By Bulawayo Correspondent
ANTI-RIOT police were called in to disperse hordes of MDC Alliance supporters who had stormed Bulawayo’s Ross Camp to “monitor” the police postal voting process which spilled into Friday.
Zimbabwe’s poll processes were thrown into fresh controversy Thursday when police officers were summoned to cast their postal ballots in front of their superiors.
Even more astonishing was the absence of ZEC officials or any other stakeholder during Thursday’s polling, something that was strongly condemned by the country’s broader opposition and civic groups.
Although ZEC officials initially denied the process indeed took place, its acting chief elections officer, Utoile Silaigwana later confirmed Friday postal voting had since started for all those who had applied to vote under the facility.
During the controversial process Friday, MDC Alliance supporters in party regalia took time to stage a demonstration over what was initially an opaque process.
The placard waving MDC faithful also kept a watchful eye on the voting by police officers.
Apparently uncomfortable with swelling numbers of opposition supporters at the venue, anti-riot police were called to disperse the restive crowd.
Gift Banda, who is provincial chair for the Nelson Chamisa led MDC-T, said police ordered the Alliance supporters to vacate the venue.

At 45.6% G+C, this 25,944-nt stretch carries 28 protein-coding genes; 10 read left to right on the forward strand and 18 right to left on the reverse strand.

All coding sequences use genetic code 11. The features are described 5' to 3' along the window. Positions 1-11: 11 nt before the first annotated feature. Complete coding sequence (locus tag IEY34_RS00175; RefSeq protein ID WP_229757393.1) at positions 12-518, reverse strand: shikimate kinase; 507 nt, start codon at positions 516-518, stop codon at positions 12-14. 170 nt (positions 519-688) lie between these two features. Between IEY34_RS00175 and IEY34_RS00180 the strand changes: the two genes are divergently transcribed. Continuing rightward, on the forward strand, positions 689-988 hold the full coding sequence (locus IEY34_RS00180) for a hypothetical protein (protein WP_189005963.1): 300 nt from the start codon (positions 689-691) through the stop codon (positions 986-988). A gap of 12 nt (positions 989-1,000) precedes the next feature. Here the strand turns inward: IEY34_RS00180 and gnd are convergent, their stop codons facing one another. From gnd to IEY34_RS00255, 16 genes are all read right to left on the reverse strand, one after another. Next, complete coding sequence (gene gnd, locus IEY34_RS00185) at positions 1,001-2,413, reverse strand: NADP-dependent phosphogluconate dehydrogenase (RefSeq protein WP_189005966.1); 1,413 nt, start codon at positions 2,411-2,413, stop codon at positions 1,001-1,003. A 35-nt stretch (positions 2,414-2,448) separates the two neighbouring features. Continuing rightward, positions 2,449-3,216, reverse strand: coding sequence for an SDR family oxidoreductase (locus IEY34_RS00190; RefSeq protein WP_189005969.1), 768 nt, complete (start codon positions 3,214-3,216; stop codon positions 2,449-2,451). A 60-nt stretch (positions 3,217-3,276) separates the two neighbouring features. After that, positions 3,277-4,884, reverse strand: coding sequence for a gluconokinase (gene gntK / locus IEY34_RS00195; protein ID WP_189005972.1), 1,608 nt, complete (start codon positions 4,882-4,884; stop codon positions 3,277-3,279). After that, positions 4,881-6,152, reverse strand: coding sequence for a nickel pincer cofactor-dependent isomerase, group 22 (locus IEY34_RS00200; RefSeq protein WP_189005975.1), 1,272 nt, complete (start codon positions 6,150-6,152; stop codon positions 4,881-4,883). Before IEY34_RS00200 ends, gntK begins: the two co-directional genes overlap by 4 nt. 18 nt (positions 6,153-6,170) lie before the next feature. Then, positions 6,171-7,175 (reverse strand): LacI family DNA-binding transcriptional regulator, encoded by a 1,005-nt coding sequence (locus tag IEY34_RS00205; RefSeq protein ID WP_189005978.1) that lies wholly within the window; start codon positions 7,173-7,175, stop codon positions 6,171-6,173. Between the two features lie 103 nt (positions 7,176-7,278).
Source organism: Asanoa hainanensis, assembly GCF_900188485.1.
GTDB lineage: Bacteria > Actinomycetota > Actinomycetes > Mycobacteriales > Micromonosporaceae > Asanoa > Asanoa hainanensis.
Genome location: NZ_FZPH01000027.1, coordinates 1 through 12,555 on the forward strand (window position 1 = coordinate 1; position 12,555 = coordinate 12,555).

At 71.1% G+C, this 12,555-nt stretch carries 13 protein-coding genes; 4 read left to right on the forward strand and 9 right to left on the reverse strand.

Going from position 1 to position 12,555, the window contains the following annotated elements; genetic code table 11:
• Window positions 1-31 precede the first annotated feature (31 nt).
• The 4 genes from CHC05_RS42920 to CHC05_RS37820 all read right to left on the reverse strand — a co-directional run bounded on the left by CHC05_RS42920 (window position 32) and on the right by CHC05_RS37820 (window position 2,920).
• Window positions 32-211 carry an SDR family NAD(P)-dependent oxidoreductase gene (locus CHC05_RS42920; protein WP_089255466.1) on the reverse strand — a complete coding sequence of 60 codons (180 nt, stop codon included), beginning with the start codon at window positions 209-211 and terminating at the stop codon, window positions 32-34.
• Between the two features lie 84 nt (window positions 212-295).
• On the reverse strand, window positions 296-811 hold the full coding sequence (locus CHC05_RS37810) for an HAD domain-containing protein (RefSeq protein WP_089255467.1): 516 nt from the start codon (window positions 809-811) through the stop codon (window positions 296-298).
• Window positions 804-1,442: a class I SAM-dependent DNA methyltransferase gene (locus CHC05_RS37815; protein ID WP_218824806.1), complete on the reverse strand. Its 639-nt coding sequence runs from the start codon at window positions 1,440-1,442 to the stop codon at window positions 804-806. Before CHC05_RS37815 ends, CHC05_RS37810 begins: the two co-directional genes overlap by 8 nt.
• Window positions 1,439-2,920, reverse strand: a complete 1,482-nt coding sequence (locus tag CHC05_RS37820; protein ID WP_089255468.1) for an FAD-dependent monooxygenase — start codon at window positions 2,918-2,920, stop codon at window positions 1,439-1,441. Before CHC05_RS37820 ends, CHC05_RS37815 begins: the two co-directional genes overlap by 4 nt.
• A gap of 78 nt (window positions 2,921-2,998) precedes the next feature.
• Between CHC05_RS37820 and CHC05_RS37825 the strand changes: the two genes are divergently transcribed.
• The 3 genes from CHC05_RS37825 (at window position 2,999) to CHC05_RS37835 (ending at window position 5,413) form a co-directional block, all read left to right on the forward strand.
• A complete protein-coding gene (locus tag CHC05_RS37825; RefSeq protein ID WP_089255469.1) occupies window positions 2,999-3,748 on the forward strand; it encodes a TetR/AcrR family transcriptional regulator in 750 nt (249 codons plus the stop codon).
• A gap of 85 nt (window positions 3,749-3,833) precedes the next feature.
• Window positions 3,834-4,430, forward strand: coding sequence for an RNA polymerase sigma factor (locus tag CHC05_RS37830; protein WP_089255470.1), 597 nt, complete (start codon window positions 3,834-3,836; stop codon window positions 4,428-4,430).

“We had come to observe the whole voting process because we are not happy with what happened yesterday (Thursday) where police were voting under instructions from their commanders.
“Now that we have been ordered out of the venue, we are afraid that the officers again be forced to vote for a particular candidate against their will,” Banda said.
He said before their ejection from the venue, the police officers seemed to have been granted their right to vote in secret.
“At least there was order and a bit of transparency this morning,” Banda said.
“The observers were also there but our major fear is how secure is the vote.
“We are worried about how the vote is going to be kept and forwarded to the relevant ward for the final counting.”
President Emmerson Mnangagwa has pledged to deliver a clean poll but his opposition challengers accuse their main opponent of maintaining a veil of secrecy around some poll processes amid vote rigging fears.